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I don’t like to spend my time chronicling the lies of the Barack Obama media machine.

But sometimes it is imperative in this ugly age of derivative, copycat, gotcha-style, blame-the-messenger pseudo-journalism – where anyone sitting in the comfort of their easy chair thinks he has license to smear the few who actually take boots-on-the-ground reporting seriously.

This is one of those moments.

It’s no secret to anyone that much of the establishment press in the U.S., and even worldwide, is little more than an amen chorus for the man in the White House.

And there is a concerted effort under way, among some armchair pundits, to defame one of the most courageous young journalists in the world who happens to work for me.

His name is Aaron Klein and he serves as Jerusalem bureau chief for WND. In that role, he has set a new standard of daring and bravery, interviewing in person some of the most dangerous terrorists in the world. He even wrote a book about his experiences over the last several years – “Schmoozing With Terrorists.”

Lately, however, Klein has produced a number of scoops about Wikipedia’s predilection for censoring negative facts about Obama, particularly those dealing with his questionable eligibility status to serve as president.

When Klein’s story about Wikipedia editors quickly deleting any factual contributions about the eligibility issue broke March 8, and began attracting international press attention, the defamation merchants went into high gear.

First, a fulltime anti-WND blogger named Terry Krepel, who also works for George Soros-backed Media Matters, put his spin on Klein’s scoop – claiming falsely that Klein himself was the Wikipedia user dubbed Jerusalem21. In fact, Klein’s Jerusalem bureau research assistant is Jerusalem21.

Oooooooh. Big scandal, right?

To verify allegations that Wikipedia quickly censors anti-Obama edits, Klein had his researcher do test postings – and sure enough, he confirmed the allegations. This is what investigative reporters do all the time. As I said, big scandal, right?

But the Obama media amen chorus pretended it was one.

Soon, the notoriously insidious Huffington Post got into the act – reprinting Krepel’s crap.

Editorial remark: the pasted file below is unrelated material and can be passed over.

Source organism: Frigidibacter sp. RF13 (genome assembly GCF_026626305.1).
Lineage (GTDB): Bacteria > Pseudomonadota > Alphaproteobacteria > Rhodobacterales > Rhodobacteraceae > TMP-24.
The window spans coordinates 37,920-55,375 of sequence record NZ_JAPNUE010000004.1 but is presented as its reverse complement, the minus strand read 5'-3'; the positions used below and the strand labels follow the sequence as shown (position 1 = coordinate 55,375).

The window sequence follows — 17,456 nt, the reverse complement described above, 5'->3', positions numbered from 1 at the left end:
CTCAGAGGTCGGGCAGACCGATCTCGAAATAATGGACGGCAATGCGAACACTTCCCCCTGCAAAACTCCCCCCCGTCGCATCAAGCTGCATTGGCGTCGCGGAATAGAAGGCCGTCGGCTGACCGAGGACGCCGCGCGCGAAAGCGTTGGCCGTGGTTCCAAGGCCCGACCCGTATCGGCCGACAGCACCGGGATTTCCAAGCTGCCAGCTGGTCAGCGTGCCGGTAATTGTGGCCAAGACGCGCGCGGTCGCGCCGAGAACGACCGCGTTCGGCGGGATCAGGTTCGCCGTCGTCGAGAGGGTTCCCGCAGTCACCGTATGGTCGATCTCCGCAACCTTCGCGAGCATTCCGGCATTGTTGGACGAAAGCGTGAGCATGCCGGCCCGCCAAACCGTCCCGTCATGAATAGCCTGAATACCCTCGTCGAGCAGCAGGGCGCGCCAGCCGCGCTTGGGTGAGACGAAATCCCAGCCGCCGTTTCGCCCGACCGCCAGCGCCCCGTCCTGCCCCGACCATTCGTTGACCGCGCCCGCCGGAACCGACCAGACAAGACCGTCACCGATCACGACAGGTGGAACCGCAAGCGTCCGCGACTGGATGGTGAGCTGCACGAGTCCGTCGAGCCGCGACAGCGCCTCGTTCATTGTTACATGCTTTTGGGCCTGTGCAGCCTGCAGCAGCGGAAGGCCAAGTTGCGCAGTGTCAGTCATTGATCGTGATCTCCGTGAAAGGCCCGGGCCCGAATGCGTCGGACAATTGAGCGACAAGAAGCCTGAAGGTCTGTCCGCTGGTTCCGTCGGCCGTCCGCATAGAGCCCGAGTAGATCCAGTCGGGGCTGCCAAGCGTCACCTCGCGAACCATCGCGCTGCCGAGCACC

Well, what would one expect, right?

Normally no one pays too much attention to Krepel, recognizing him for what he is – an ideological crusader masquerading as a press watchdog, determined to expose the slightest break in the ranks of the Obama media amen chorus.

However, this was to be Krepel’s 15 minutes of infamy. Other low-life bloggers began to pick up the pseudo-scandal – including one previously unknown scribe named Owen Thomas and another obscure scrivener, David Weigel.

Again, no harm no foul. Defamation isn’t really an issue if nobody reads or takes seriously the slanderer.

But the libelous shots at Klein didn’t stop there.

Now the story was going international – with the Sydney Morning Herald joining the fray.

Yet another byline – but all the same false accusations. Now the wrongheaded, ideologically driven speculation of one angry blogger had mushroomed into an international incident – the smearing of a real reporter, perhaps the best and most aggressive Middle East correspondent in the business.

What’s odd about this tempest in a teapot is that even if what Krepel and company had written were true, that Klein himself had made the submissions on Wikipedia and reported on it, what is the big deal? What is the scandal? What would be wrong with doing first-hand research of this kind and reporting on it?

Nothing.

But that’s not what happened.

As I mentioned earlier, Klein’s research assistant made the Wikipedia submissions for one month. Klein observed as criticism on all kinds of issues was scrubbed. This can easily be confirmed by simply going through thousands of attempted edits to Obama’s Wikipedia page and seeing how a large number of critical ones are erased, including edits referencing third-party media sources.

Further, Klein had independent confirmation of others making similar submissions with the same result – deletion by Obama’s Wikipedia palace guard.

WND has been inundated with e-mails from readers with their own stories about how they were barred from entering legitimate information to Obama’s page.

I tell you all this because, in my business, reputation and credibility constitute our lifeblood. And, I know from personal experience that when your reputation and credibility is being gang-raped like this – even by people with no reputation or credibility of their own – it causes real damage.

I’ve seen it before. I’ve been a victim of it.

I’ve seen another fine reporter on my team, Jerome Corsi, targeted by the same breed of Lilliputians.

I don’t want to see it any more. However, it goes with the territory. When you hit the bull’s-eye, as Aaron Klein did with the Wikipedia scoop, you’ve got to expect it – and endure it. And that’s just what Aaron Klein did as always – got the story exactly right.

By the way, hat tip to some members of the media who aren’t afraid to tell the truth – even if it reflects negatively on the most powerful man in the world. The London Telegraph did an excellent report on the Wikipedia scam. Matt Drudge boldly, as always, linked to Klein’s story. And Fox News deserves credit for reporting the facts.

 


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